(Closed) 11 Weeks and First Prenatal Appointment Today

posted 4 years ago in Pregnancy
Post # 2
5475 posts
Bee Keeper
  • Wedding: August 2012

MrsSparkle10:  They will get a thorough medical history, ask you a ton of questions, and may do a pap/pelvic exam if you’re due for one.

They will ask your last menstrual period (LMP) and calculate a due date based on that.

They may order a dating ultrasound if you have irregular cycles or don’t know when your LMP was. 

You should ask for information about upcoming appointments, things you should be doing (taking prenatals) and things you should be avoiding (ibuprofen, decongestants, alcohol, etc)

Maybe write down any questions you have so you don’t forget them?  I sometimes get caught up in one thing and forget the other thing I wanted to bring up, so I try to write things down as I think of them and take the list with me to make sure I don’t brain fart!


ETA- I meant to add that in the near-ish future you should also start thinking about birth preferences and find out how accommodating the practice is about certain things.  Look up their primary c-section and episiotomy rates, read up on some evidence based birth and make your own opinions.  If the doctor you see doesn’t fall in line with what your birth philosophy is, it might be time to look for another provider.  Better to do it sooner rather than at the end of your pregnancy, when some people won’t take on new patients.

  • This reply was modified 4 years, 5 months ago by  DaneLady.
Post # 4
5475 posts
Bee Keeper
  • Wedding: August 2012

11 weeks can still be a little early to hear with the doppler… kind of depends on baby’s position and what your actual gestational age is.  As for the u/s, it depends on if they have any open appointments or if they can work you in.  I had to schedule one and it was about a week later.  

Post # 5
1724 posts
Bumble bee
  • Wedding: March 1998

MrsSparkle10:  I had my first appointment at 11w3d (I was certain, though). My appointment went down like so:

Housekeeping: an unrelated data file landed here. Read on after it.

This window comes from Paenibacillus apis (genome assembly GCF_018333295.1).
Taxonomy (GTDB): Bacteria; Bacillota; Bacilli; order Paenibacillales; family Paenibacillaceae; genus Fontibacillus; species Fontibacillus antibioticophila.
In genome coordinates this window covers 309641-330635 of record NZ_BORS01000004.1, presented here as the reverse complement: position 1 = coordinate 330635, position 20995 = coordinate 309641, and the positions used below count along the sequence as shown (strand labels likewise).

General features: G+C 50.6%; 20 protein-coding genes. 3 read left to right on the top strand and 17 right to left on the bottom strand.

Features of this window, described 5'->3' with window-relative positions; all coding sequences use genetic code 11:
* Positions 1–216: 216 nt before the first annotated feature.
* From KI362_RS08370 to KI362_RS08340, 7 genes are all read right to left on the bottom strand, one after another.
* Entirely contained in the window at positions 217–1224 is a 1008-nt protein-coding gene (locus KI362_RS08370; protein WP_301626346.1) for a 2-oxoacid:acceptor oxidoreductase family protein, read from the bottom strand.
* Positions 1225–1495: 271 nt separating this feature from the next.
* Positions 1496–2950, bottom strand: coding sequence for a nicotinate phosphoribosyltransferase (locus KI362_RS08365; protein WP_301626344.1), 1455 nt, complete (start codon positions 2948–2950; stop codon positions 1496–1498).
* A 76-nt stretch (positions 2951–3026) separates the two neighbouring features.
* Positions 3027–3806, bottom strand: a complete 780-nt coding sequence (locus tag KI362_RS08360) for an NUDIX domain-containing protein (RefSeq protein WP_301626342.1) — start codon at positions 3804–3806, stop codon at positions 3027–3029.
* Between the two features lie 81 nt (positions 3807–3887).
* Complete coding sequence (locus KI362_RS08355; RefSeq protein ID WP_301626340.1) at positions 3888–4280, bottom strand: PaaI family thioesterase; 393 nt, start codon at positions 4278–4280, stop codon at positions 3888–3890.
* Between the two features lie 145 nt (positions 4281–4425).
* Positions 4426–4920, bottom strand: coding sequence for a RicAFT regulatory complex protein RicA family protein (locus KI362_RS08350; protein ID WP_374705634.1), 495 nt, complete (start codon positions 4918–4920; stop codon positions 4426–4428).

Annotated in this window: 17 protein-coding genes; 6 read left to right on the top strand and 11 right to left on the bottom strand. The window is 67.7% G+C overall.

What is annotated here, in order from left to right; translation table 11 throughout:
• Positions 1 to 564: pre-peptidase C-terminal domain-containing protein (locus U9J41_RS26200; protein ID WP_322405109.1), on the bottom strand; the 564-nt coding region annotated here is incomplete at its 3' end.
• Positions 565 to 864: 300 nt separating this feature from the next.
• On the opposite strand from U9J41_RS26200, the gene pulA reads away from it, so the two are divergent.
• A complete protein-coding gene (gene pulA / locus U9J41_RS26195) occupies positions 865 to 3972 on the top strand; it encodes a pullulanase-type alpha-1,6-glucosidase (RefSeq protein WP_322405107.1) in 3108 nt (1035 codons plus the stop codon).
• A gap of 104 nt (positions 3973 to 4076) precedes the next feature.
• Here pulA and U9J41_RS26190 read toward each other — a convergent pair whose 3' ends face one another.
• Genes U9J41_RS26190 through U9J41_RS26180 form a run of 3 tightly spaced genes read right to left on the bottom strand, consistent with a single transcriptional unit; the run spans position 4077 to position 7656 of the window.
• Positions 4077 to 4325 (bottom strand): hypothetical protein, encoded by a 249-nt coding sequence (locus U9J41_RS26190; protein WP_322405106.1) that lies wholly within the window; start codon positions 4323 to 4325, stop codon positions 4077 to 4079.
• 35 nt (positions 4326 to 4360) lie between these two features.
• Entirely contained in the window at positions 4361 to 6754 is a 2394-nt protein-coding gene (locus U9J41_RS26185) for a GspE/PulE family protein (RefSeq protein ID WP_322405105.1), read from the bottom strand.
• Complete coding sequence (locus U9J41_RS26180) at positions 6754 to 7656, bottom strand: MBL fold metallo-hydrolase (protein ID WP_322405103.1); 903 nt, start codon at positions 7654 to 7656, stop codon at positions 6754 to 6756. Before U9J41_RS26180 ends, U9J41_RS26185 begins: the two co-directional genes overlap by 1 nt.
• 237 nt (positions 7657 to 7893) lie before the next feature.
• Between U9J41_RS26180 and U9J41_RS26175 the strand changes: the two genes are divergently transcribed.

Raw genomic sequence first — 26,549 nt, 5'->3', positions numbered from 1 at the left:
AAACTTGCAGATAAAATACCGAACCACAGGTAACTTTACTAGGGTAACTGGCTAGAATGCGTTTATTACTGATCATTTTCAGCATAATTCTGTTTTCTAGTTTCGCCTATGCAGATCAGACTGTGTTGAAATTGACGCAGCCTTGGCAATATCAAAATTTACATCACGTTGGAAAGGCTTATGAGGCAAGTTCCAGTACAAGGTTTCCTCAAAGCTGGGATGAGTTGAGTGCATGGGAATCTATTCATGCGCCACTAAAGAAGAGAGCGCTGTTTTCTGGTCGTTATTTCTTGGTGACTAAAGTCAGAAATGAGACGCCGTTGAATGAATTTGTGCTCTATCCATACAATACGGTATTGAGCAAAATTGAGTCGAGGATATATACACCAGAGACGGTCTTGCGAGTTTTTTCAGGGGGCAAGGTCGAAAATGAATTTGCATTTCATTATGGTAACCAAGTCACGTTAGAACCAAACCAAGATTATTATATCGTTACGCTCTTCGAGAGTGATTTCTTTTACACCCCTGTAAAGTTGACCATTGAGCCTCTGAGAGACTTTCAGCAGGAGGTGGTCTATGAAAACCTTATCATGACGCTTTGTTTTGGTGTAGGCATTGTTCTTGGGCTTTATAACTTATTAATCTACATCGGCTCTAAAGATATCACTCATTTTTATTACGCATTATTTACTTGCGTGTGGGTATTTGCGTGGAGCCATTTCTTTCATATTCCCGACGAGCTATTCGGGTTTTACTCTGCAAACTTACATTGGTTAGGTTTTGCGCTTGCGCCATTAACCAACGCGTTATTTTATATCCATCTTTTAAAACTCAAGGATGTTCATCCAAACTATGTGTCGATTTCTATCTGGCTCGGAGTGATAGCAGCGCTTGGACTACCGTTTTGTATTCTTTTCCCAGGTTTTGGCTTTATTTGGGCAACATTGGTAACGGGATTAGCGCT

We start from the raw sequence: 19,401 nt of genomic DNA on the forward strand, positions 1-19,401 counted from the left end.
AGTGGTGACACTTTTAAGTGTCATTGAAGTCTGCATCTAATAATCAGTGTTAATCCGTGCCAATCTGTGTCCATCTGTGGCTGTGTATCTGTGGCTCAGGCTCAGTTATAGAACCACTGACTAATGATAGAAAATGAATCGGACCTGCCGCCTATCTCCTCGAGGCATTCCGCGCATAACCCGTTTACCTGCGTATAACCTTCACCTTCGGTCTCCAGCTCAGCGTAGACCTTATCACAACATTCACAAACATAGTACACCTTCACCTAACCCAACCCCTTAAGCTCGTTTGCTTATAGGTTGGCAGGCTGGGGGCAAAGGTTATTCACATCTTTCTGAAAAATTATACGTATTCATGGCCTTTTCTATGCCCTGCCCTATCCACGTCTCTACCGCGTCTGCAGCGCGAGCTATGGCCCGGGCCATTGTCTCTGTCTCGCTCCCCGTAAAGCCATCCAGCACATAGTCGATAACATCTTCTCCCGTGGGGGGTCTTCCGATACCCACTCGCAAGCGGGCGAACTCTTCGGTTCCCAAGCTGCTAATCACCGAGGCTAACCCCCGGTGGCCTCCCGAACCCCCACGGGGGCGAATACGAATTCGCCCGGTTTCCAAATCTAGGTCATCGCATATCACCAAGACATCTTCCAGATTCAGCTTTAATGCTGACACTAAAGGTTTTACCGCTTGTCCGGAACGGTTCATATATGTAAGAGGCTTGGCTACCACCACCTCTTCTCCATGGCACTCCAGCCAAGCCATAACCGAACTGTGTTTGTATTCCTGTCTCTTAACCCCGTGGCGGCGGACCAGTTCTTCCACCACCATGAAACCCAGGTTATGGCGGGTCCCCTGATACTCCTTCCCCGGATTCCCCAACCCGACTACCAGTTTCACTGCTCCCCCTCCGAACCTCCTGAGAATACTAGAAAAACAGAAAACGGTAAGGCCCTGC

Lots of questions about your medical history: LMP, symptoms, genetic conditions on either side of the family, if you smoke/drink/wear a seatbelt, etc. I did get an ultrasound at my first appointment…I figured they’d just use the Doppler. They went for a transvaginal one (…the assistant could not, for the life of her, put in the correct dates, so the doctor thought I was only 7 – 8 weeks when she came in).

Even at the time, I was thinking, “I’m far enough along, WTF are you doing?” but just didn’t bother with saying anything. They did an abdominal too and ended up getting a much clearer image. The fact that I’m overweight probably also played a role in their decision to try the transvaginal first.

There was a very clear heartbeat for us. Honestly, if they couldn’t pick up the heartbeat on an ultrasound or a Doppler, or at least try to zoom in to see it, it would be a very bad sign (that is, of course, assuming you truly are 11 weeks).

They almost always do a pelvic exam, even if you’re up to date on your pap (as I was).

The suggestion of looking up episiotomy and c-section rates is also great. I didn’t bother at my first appointment because I knew I’d be switching from an OBGYN to a midwife in the practice on my next appointment, so I’ll be asking her. But I think it’s very valid to ask things like: